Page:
(d) A 1972 guideline of the Equal Employment Opportunity Commission (EEOC) relied upon by respondents, not only conflicts with earlier EEOC pronouncements, but is at odds with the consistent interpretation of the Wage and Hour Administrator with respect to § 703(h) of Title VII, as amended by the Equal Pay Act, and the legislative history of Title VII, both of which support the "plain meaning" of the language used by Congress when it enacted § 703(a)(1). Pp. 429 U. S. 140-145.

519 F.2d 661, reversed.

REHNQUIST, J., delivered the opinion of the Court, in which BURGER, C.J., and STEWART, WHITE, and POWELL, JJ., joined, and in which BLACKMUN, J., joined in part. STEWART, J., filed a concurring statement, post, p. 429 U. S. 146. BLACKMUN, J., filed a statement concurring in part, post, p. 429 U. S. 146. BRENNAN, J., filed a dissenting opinion, in which MARSHALL, J., joined, post, p. 429 U. S. 146. STEVENS, J., filed a dissenting opinion, post, p. 429 U. S. 160.

Page 429 U. S. 127

Primary Holding

General Electric's employee benefits plan covering nonoccupational sickness and accidents, but excluding disabilities arising from pregnancy, does not constitute sex discrimination under Title VII of the Civil Rights Act of 1964.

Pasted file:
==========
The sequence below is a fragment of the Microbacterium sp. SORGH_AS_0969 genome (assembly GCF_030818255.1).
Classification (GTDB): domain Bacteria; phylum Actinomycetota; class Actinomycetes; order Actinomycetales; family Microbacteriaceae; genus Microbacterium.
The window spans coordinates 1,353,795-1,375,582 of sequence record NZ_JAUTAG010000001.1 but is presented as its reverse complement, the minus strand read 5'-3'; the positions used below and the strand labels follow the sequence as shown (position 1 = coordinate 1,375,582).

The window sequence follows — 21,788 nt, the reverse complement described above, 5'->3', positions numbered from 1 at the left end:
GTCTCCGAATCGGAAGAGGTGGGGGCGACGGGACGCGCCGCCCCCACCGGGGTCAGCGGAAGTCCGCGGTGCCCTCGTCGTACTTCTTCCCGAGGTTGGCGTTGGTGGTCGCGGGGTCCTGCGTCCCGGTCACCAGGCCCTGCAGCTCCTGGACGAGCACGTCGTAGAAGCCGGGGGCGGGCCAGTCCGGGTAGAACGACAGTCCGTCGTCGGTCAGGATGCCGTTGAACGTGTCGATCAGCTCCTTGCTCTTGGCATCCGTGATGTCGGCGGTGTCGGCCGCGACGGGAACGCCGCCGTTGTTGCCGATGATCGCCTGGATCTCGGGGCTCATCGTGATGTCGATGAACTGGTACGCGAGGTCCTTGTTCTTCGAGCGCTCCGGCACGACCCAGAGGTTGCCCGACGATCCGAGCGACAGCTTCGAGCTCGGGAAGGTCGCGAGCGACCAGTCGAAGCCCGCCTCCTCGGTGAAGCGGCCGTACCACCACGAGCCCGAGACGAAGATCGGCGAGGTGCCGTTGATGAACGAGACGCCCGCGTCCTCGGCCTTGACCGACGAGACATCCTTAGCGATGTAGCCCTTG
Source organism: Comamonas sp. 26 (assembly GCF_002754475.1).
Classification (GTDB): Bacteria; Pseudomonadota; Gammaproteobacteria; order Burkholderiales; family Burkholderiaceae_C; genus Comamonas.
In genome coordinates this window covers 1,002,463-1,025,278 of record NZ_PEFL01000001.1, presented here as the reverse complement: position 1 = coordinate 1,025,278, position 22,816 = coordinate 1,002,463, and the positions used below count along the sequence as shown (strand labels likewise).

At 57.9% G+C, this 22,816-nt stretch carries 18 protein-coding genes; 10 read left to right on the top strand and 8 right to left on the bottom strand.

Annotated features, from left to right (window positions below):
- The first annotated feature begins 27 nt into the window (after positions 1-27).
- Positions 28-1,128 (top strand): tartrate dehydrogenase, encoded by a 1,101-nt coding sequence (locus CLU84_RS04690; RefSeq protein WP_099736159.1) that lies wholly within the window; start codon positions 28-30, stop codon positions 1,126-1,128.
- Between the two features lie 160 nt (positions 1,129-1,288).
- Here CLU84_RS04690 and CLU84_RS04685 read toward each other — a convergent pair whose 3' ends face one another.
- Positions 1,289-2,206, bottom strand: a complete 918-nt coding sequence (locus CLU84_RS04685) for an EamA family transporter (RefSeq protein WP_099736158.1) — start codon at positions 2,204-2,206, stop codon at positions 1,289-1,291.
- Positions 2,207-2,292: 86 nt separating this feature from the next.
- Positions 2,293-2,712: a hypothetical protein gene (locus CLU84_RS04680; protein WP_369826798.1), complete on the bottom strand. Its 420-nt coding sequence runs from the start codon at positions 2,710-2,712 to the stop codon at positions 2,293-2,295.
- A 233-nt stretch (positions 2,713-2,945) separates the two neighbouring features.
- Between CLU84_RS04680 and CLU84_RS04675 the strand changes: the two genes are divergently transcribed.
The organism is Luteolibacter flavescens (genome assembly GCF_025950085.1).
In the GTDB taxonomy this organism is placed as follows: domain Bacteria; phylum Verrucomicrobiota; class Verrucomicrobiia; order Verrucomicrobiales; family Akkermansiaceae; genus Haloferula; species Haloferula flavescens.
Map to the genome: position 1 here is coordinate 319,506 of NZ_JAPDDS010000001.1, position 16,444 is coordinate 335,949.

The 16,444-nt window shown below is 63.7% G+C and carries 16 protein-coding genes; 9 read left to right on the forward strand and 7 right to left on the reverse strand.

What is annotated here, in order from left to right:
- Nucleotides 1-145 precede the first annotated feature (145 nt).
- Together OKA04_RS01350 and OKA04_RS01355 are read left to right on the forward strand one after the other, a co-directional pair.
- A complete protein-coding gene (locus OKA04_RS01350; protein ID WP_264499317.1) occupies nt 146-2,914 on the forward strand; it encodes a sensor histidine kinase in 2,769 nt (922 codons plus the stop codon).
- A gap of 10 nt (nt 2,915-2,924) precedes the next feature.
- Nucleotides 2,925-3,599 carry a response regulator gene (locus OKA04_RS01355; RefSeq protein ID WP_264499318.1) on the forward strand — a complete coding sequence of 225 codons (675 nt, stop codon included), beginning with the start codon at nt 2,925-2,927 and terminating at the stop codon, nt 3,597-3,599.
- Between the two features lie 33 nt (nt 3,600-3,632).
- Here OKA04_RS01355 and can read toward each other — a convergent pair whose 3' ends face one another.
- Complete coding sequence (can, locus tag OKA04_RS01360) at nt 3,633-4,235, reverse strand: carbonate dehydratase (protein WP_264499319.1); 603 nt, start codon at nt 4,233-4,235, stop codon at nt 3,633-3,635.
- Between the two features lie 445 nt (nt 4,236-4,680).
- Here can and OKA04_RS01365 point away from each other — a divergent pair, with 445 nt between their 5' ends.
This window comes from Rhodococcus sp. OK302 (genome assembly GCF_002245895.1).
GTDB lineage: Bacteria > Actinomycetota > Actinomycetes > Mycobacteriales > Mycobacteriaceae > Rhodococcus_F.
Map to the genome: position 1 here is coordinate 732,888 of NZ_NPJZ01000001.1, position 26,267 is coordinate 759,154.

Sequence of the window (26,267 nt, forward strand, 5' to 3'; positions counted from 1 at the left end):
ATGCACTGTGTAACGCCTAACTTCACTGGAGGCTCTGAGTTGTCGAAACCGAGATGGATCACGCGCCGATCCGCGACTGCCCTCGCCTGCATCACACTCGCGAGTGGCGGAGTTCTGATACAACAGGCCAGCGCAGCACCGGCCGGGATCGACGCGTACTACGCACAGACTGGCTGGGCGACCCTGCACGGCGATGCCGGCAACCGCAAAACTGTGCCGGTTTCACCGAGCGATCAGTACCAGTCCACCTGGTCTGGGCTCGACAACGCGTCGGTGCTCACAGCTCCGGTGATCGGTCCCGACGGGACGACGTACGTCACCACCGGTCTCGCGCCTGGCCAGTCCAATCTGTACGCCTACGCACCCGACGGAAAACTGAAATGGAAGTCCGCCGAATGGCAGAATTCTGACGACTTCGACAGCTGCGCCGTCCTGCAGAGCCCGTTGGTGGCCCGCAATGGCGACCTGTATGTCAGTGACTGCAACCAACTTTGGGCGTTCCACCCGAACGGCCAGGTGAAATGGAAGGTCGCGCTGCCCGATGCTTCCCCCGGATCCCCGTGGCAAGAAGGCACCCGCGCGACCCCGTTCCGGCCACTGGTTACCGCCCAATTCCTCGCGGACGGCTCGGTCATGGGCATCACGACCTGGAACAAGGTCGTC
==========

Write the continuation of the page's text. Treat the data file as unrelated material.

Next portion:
As part of its total compensation package, General Electric provided nonoccupational sickness and accident benefits to all employees under its Weekly Sickness and Accident Insurance Plan (Plan). Several present and former hourly paid production employees at General Electric's plant in Salem, Virginia, were pregnant during while employed by General Electric, and each presented a claim to the company for disability benefits under the Plan to cover the period while absent from work as a result of the pregnancy. These claims were routinely denied on the ground that the Plan did not provide disability-benefit payments for any absence due to pregnancy. Those present and former works brought this lawsuit to challenge the Plan as violating Title VII of the Civil Rights Act of 1964.

Procedural History

US District Court for the Eastern District of Virginia - 375 F. Supp. 367

The district court held that the exclusion of disabilities due to pregnancy from General Electric's benefits plan violated Title VII.

US Court of Appeals for the Fourth Circuit - 519 F.2d 661

The court of appeals affirmed the district court's holding for the plaintiffs.


  • Theophil C. Kammholz
  • Stanley R. Strauss
  • John S. Battle, Jr.
  • J. Robert Brame III
  • Ruth Weyand
  • Winn Newman
  • Seymour DuBow



  • William Hubbs Rehnquist (Author)
  • Warren Earl Burger
  • Potter Stewart
  • Byron Raymond White
  • Lewis Franklin Powell, Jr.
  • Harry Andrew Blackmun


  • Potter Stewart (Author)

Concurrence/Dissent In Part

  • Harry Andrew Blackmun (Author)


  • William Joseph Brennan, Jr. (Author)
  • Thurgood Marshall


  • John Paul Stevens (Author)

Case Commentary

Together with Geduldig v. Aiello, 417 U.S. 484 (1974), where the Supreme Court held that a similar policy that excluded from coverage disabilities resulting from normal pregnancy did not violate the Equal Protection Clause of the Fourteenth Amendment, this case was one of the driving forces behind Congress passing the Pregnancy Discrimination Act of 1978. That Act amended Title VII of the Civil Rights Act of 1964 to "prohibit sex discrimination on the basis of pregnancy."